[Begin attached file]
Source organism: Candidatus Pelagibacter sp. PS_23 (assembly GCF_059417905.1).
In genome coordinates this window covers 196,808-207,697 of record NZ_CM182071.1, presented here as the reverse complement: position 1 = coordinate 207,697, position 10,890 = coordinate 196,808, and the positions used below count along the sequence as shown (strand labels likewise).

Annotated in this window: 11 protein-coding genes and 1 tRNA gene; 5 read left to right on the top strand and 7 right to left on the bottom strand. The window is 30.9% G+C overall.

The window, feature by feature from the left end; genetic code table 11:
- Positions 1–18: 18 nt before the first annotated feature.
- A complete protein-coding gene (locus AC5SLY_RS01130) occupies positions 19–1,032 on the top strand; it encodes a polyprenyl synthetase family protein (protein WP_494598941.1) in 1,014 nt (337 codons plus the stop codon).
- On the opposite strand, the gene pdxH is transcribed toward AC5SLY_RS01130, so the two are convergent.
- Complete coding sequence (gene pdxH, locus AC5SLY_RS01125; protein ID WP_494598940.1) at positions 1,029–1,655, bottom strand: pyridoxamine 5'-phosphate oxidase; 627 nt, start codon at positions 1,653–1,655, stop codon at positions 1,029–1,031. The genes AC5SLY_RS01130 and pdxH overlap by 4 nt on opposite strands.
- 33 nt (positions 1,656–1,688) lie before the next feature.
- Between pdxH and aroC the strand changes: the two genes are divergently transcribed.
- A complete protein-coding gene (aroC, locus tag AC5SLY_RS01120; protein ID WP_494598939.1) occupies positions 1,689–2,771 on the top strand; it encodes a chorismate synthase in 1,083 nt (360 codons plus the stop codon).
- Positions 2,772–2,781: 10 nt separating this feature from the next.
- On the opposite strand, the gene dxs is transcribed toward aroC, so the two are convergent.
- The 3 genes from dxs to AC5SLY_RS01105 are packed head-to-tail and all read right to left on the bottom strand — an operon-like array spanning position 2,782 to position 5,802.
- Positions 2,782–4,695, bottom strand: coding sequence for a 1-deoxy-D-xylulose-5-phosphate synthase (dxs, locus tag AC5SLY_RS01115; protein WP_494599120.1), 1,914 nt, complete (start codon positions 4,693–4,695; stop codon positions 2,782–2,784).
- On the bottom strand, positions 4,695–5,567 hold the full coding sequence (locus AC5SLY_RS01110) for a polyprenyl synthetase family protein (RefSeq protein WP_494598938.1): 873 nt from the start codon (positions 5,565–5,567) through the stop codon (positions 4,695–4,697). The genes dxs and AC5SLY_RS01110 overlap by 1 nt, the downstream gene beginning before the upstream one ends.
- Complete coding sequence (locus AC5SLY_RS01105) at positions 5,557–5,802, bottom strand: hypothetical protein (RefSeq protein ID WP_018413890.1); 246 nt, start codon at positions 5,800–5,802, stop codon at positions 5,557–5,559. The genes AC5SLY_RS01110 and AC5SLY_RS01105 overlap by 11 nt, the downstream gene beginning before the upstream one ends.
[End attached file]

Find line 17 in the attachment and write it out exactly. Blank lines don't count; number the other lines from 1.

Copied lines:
- Complete coding sequence (locus AC5SLY_RS01105) at positions 5,557–5,802, bottom strand: hypothetical protein (RefSeq protein ID WP_018413890.1); 246 nt, start codon at positions 5,800–5,802, stop codon at positions 5,557–5,559. The genes AC5SLY_RS01110 and AC5SLY_RS01105 overlap by 11 nt, the downstream gene beginning before the upstream one ends.